Jack Dorsey: I have maps.
Lara Logan: And trains.
Jack Dorsey: Yeah.
Studying trains was the beginning of his life-long obsession to learn how things work in the real world and translating that into the virtual world. Young Jack was intrigued by the messages he heard coming out of the St. Louis emergency dispatch center. At home he listened to it all on a police scanner. And he was struck by the fact that everyone talked in short bursts of sound - a system of communication that later inspired him to invent Twitter.
Jack Dorsey: They're always talking about where they're going, what they're doing and where they currently are. And that is where the idea for Twitter came was now we all have these cell phones. We had text messaging. And suddenly we could update where I was, what I'm doing, where I'm going, how I feel. And then it would go out to the entire world.
As a teenager, he created software that tracked the movement of emergency vehicles on a map. Then he tried to get a job with a large dispatch company in New York but there was no contact information on their website.
Jack Dorsey: I found a way into the website. I found a hole. I found a security hole.
Lara Logan: Is that-- are you-- is that the same thing as hacking?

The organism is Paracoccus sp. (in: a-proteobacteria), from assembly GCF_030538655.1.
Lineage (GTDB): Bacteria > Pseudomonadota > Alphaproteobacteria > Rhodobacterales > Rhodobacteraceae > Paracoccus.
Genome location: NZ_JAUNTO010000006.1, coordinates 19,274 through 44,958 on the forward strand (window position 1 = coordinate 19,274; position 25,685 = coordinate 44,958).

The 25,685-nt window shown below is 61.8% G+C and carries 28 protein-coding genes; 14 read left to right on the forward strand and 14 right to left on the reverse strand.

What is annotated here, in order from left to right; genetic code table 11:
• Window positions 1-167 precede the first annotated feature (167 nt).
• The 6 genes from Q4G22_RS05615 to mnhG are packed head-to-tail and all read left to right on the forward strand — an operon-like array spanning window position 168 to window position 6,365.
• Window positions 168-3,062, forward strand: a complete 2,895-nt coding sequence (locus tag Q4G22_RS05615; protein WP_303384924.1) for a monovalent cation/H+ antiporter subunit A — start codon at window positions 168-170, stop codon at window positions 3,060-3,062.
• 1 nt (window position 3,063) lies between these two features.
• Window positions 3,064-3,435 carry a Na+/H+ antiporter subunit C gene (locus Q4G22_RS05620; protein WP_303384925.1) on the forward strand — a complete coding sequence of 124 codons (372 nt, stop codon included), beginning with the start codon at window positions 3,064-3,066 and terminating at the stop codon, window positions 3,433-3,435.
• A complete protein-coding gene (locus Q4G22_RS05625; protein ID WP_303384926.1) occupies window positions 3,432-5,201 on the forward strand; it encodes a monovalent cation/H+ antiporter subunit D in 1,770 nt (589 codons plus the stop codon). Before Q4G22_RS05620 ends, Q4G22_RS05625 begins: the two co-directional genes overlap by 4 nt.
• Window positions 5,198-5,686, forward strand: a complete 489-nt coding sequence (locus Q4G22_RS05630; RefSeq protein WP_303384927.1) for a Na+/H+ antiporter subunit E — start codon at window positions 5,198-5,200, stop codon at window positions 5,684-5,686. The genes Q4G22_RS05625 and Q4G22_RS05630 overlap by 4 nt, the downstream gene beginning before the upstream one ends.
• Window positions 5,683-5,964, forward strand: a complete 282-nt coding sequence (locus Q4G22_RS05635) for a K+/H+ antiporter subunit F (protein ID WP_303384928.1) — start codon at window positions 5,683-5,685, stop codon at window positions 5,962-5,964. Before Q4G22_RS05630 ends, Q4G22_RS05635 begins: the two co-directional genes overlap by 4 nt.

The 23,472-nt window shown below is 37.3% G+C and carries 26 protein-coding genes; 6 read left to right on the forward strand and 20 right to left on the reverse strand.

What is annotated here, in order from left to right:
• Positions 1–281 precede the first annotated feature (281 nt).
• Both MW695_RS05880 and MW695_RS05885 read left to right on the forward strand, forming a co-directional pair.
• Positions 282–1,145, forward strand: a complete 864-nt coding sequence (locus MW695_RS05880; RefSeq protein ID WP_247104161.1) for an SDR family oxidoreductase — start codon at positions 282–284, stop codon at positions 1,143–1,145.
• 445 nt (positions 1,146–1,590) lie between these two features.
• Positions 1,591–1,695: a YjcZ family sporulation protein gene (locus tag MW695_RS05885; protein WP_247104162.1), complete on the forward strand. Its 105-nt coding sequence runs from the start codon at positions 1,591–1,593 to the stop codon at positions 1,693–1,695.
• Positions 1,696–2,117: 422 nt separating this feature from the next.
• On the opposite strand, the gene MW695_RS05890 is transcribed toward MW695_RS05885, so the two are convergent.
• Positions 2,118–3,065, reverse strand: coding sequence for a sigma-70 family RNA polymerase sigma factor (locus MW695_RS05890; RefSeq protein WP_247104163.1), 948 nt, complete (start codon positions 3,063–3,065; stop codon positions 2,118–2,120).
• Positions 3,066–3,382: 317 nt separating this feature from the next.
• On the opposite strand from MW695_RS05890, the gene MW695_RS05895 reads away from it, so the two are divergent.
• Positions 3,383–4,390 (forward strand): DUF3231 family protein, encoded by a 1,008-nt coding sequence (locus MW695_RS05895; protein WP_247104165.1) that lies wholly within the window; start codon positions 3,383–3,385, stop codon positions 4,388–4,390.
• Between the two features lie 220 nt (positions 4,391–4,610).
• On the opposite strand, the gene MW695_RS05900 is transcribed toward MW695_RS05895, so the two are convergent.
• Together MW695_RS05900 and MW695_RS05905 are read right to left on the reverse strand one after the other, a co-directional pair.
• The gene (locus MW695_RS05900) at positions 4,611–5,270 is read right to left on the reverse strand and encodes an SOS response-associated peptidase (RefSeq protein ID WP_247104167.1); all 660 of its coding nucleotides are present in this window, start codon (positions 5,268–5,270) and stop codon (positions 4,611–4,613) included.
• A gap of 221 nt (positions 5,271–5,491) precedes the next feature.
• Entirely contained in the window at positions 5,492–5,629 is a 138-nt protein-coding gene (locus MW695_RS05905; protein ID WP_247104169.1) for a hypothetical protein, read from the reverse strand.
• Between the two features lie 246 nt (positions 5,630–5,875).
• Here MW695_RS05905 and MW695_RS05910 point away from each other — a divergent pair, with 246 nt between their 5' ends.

Jack Dorsey: It's-- ha-- yes. Hacking-- hacking is-- hacking is-- is--
Lara Logan: A crime.
Jack Dorsey: Well, no. Criminal hacking is a crime. Hacking is actually a--
Lara Logan: Hacking for a job application is not a crime?
Jack Dorsey: No, no, no, no, no. No, not a crime at all. And I emailed them and I said, "You have a security hole. Here's how to fix it. And I write dispatch software." And--
Lara Logan: And they hired you.
Jack Dorsey: And they hired me a week later. And it was a dream come true, which is a weird dream for a kid.
Now the kid who ventured to New York when he was 19 has a new dream -- to expand Square globally. He's moved into Canada and Japan and opened an Internet shopping site. Dorsey knows he'll have some stiff competition.
Lara Logan: PayPal is a competitor of yours. It has a similar system. Google, Walmart and Target are developing their own systems. What prevents the competition from putting you out of business?
Jack Dorsey: Well, you know, our take on this is you can worry about the competition, you can constantly look in your rearview mirror and you can constantly look around and really not notice the road ahead of you. Or you can focus on what's ahead of you and drive, and drive fast, right? And drive within the speed limit, of course, but drive fast.
Lara Logan: But hopefully faster than everyone else.